It’s time we changed how we talk about social housing
Britain’s housing crisis is deepening and there’s been many suggested game-changers to break the impasse and finally get the market functioning in a more sustainable way. From a Competition Commission Inquiry to modular homes, there’s no shortage of ideas. But arguably there’s something more fundamental we should be considering if we’re ever going to turn snail-like progress into an urgent national conviction.
And that’s changing the way we talk about social housing.
If we take the argument of linguist Benjamin Lee Whorf that language shapes the way we think and determines what we can think about, it’s easy to understand why Britain suffers from such a lack of ambition on social housing. We’re constrained by a suffocatingly dry lexicon of industry speak and narrow-minded prejudice that’s not only completely removed from people’s needs but insultingly wrong.
Developers routinely refer to the roofs they put over people’s heads as ‘units’ instead of homes and this remoteness sets the tone. The places where people live are often called ‘sink estates’. Then there’s the glossary of insulting stereotypes about social housing tenants. ‘Unemployed’, ‘lazy’ and ‘scroungers’ are just some of the wholly inappropriate put downs.
It all adds up to a negative picture that’s massively at odds with how social housing is viewed in other countries. In Vienna, for example, which has been voted the world’s most liveable city for the second year running, some 62 per cent of the population, including a broad middle class, live in social housing.
While overcrowding, poor design and a failure to meet the Decent Homes Standard are key characteristics of social housing in the UK, ambitions are set much higher across Europe. From the Herold Housing Project in Paris to Mirador and Carabanchel social housing in Madrid, aspiration is hardwired into the design. These are impressive, futuristic projects with green roof elements, solar powered heating systems, environmentally sound climate control and a communal plaza.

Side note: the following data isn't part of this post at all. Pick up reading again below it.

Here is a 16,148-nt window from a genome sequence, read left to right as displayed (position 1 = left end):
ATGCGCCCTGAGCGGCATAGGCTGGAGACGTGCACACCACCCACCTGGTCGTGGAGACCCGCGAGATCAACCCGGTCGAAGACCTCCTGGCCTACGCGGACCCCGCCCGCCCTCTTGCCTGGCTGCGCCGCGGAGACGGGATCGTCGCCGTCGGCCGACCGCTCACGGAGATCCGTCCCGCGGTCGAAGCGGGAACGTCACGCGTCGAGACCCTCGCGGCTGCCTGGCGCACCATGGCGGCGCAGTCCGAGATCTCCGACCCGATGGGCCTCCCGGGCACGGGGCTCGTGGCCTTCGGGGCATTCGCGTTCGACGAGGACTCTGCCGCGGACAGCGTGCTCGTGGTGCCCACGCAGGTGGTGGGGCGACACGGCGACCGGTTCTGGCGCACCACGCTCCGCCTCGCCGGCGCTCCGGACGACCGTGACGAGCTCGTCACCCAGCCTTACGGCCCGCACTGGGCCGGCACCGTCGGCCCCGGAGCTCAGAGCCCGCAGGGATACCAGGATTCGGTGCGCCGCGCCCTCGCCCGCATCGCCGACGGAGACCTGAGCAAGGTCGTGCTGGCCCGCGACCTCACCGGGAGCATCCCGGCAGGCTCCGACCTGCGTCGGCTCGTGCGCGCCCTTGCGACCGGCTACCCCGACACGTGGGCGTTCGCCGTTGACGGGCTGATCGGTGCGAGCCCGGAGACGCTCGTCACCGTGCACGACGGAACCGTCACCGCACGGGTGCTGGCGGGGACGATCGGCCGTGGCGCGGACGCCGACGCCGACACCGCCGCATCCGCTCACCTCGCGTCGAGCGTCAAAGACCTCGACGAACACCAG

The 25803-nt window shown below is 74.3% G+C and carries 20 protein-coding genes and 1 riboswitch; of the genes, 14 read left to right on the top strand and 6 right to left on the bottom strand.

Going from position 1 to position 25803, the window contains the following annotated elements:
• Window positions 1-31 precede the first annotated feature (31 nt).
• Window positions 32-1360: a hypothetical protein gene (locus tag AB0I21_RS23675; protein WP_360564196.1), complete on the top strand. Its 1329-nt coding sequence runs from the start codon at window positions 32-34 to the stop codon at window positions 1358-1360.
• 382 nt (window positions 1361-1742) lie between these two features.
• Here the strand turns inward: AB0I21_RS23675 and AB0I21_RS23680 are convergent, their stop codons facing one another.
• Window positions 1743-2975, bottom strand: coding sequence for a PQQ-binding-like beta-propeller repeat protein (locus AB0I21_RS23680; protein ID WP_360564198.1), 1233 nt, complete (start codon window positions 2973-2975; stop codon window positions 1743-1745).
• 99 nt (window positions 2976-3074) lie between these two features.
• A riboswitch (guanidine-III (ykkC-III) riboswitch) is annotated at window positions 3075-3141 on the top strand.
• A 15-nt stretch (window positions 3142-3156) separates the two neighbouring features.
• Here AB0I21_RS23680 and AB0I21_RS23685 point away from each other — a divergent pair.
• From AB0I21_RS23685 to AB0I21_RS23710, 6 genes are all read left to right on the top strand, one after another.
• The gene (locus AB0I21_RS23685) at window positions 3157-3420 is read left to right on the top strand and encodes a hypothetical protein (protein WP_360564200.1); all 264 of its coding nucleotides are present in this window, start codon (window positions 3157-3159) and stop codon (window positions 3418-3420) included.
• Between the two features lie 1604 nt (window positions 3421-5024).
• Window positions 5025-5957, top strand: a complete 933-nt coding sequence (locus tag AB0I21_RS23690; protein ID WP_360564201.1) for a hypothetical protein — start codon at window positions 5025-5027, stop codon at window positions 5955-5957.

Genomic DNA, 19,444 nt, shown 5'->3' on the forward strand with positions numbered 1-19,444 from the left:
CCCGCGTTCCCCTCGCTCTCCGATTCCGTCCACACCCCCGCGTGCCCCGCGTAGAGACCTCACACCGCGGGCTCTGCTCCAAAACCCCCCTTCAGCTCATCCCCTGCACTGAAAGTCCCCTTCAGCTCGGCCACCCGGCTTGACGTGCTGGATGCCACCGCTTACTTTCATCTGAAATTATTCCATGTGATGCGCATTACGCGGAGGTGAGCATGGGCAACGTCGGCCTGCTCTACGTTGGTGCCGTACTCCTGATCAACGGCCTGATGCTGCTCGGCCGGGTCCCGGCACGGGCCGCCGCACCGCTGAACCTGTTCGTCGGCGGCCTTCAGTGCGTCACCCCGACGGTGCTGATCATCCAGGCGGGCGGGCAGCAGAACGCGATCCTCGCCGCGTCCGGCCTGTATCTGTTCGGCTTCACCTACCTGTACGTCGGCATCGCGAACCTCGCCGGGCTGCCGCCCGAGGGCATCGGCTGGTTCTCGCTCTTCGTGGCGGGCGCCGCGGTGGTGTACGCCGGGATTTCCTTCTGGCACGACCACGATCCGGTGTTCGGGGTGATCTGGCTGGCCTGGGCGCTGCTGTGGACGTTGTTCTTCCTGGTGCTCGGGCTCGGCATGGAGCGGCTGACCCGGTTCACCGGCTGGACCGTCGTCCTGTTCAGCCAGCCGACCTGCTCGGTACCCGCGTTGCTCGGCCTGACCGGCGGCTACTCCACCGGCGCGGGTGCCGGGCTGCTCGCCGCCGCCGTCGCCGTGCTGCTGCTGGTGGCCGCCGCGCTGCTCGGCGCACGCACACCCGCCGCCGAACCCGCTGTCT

Behind their success is a language that speaks of housing as a human right not a commodity. At Social we’re proud to be working with George Clarke on his Council House Scandal campaign and we agree with him that until those in power understand how transformative a good, affordable and decent home can be for people then we’ll never solve the housing crisis.
But fostering that understanding is going to require a change in way we think. And attitudes won’t shift until the language around social housing begins to connect with a richer narrative around dignity, stability and opportunity. We need to stop stigmatising and start raising the ante so social housing means something much bigger than it currently represents.
Next month will see thousands of investors gather at MIPIM, the world’s leading real estate market event in France. Encouragingly, the theme for this year’s event is the future is human. There’s never been a more important time for the UK property industry to reflect on this.
“The future of our industry is about people and their quality of life,” argues the show’s director, Ronan Vaspart.
He couldn’t be more right. But while this may seem obvious to most people, we won’t properly understand it and begin to act differently until we finally change the national conversation.